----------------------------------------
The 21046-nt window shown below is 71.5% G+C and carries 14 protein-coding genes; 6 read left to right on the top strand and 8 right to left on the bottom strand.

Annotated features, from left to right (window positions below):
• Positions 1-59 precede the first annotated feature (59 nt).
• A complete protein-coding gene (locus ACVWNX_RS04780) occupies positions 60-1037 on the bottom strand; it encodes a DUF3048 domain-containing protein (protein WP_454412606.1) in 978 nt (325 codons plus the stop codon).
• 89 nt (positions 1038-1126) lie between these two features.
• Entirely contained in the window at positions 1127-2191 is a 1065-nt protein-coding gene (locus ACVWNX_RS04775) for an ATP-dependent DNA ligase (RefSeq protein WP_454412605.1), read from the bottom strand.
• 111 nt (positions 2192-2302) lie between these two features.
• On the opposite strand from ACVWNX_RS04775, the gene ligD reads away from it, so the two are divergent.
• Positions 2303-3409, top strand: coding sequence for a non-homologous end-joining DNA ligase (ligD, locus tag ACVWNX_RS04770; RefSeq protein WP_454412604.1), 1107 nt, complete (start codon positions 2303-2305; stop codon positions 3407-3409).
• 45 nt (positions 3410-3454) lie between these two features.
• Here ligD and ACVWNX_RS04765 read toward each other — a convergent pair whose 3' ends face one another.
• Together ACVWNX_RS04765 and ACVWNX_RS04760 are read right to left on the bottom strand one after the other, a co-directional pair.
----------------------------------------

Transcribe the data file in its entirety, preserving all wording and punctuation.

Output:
The 21046-nt window shown below is 71.5% G+C and carries 14 protein-coding genes; 6 read left to right on the top strand and 8 right to left on the bottom strand.

Annotated features, from left to right (window positions below):
• Positions 1-59 precede the first annotated feature (59 nt).
• A complete protein-coding gene (locus ACVWNX_RS04780) occupies positions 60-1037 on the bottom strand; it encodes a DUF3048 domain-containing protein (protein WP_454412606.1) in 978 nt (325 codons plus the stop codon).
• 89 nt (positions 1038-1126) lie between these two features.
• Entirely contained in the window at positions 1127-2191 is a 1065-nt protein-coding gene (locus ACVWNX_RS04775) for an ATP-dependent DNA ligase (RefSeq protein WP_454412605.1), read from the bottom strand.
• 111 nt (positions 2192-2302) lie between these two features.
• On the opposite strand from ACVWNX_RS04775, the gene ligD reads away from it, so the two are divergent.
• Positions 2303-3409, top strand: coding sequence for a non-homologous end-joining DNA ligase (ligD, locus tag ACVWNX_RS04770; RefSeq protein WP_454412604.1), 1107 nt, complete (start codon positions 2303-2305; stop codon positions 3407-3409).
• 45 nt (positions 3410-3454) lie between these two features.
• Here ligD and ACVWNX_RS04765 read toward each other — a convergent pair whose 3' ends face one another.
• Together ACVWNX_RS04765 and ACVWNX_RS04760 are read right to left on the bottom strand one after the other, a co-directional pair.